"The Right Thing To Do"
(by: Joseph Walker - ValueSpeak@msn.com)

3-11-2009 Church Within SOW Seeds Service - Story #530

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Greetings my Dearest Sisters and Brothers, and welcome again to Church Within's Story of the Week ["SOW Seeds”].

This week's SOW Seeds Story, contributed by: Patije

Story of the Week
The Right Thing To Do
(by: Joseph Walker - ValueSpeak@msn.com)

Darius and Johntel have a lot in common. They are both talented high school seniors. They both love basketball. They are both captains of their respective high school basketball teams. But on one Saturday night in February, they were forever linked in the minds of all who were present for a mutual act of courage, sportsmanship and respect.

The remarkable moment came during a game between Darius's small town Illinois team and Johntel's big city team in Wisconsin -- a game that almost wasn't played.

Just hours before tip-off, Johntel's mother lost her five-year battle with cervical cancer. Her death was sudden and devastating to all who knew her, and Johntel's coach wanted to cancel the game. But Johntel insisted that the game should be played, and so, with heavy hearts, his teammates prepared to honor their captain's wishes to play, and hopefully win, without him.

What they weren't prepared for was Johntel's appearance in the gym mid-way through the first half. As soon as he saw him, Johntel's coach called a time out. Players and fans surrounded the grieving young man to offer love and support. The coach asked him if he wanted to sit on the bench with the team.

"No," Johntel said. "I want to play."

Of course, his team was thrilled to have him, but because Johntel wasn't on the pre-game roster, putting him in the game at that point would result in a technical foul and two free throws for the opposing team.

Johntel's coach was OK with that. He could see that this was the teenager's way of coping with his loss, and the points didn't matter.

The opposing team understood the situation and told the referees to let Johntel play and to forget the technical foul. The referees argued that a rule is a rule, and the free throws would have to be taken before the game could proceed.

For possibly the first time in basketball history, officials had to force a team to accept and take the technical free throws.

As team captain, Darius volunteered to take the shots. One would have expected he was looking for an opportunity to keep his team close in a hard-fought game against a big city school. Or one could even assume he wanted a chance to add a couple of points to his personal statistics. In either case, one would be wrong.

Darius took the ball from the official, looked at the basket and calmly shot the ball.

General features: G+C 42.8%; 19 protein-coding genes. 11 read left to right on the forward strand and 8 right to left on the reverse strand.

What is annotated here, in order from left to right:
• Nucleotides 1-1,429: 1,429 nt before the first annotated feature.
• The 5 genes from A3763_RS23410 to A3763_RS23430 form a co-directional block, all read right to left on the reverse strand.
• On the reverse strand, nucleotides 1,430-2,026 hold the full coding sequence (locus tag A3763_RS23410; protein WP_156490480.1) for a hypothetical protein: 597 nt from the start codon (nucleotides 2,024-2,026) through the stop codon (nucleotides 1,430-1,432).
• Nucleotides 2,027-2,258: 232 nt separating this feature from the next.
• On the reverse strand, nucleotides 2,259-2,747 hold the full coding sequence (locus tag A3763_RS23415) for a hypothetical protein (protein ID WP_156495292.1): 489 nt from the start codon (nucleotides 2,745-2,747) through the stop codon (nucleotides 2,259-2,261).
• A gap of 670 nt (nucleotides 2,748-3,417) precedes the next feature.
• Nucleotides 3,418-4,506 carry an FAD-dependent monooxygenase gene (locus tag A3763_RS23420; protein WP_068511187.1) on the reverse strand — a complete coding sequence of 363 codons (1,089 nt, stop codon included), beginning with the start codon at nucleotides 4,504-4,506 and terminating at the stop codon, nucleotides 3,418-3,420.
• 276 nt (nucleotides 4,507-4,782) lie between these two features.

Now, basketball purists know that the free throw line is 15 feet from the basket. Darius's first shot only traveled about 4 feet. His second shot only traveled 2.

Immediately, Johntel and his teammates understood what Darius was doing. They stood and applauded the gesture of sportsmanship as Darius made his way back to his bench. So did all of the big city fans.

"I did it for the guy who lost his mom," Darius told the Milwaukee Journal Sentinel after the game. "It was the right thing to do."

For those who are concerned about such things, Johntel's team rode the emotion of the night to a 15-point victory. But as the two teams met after the game for pizza and sodas, nobody on either side was too concerned with wins or losses or personal stats.

"This is something our kids will hold for a lifetime," Darius's coach said. "They may not remember our record 20 years from now, but they'll remember what happened in that gym that night."


Joe lives in Utah with his lovely bride, Anita. He writes the weekly column, ValueSpeak. -- Joe Walker ValueSpeak@msn.com

Pastor's Quote of the Week
The Jewish rabbis had long debated the question: Who is my neighbor? Jesus came presenting the idea of active and spontaneous kindness, a love of one's fellow men so genuine that it expanded the neighborhood to include the whole world, thereby making all men one's neighbors. But with all this, Jesus was interested only in the individual, not the mass. Jesus was not a sociologist, but he did labor to break down all forms of selfish isolation. He taught pure sympathy, compassion.

(From: The Urantia Book - Paper-140 Section-8)

The Prayer
Dear God,        
        Show me how to have Compassion for those who appear intentionally Mean. I try, but sometimes it feels far beyond my ability.

You ALL are Within the Infinitely Loving Embrace of our Universal Parent,

The Creator's Eternal Love to all of You,
Pastor Daniel

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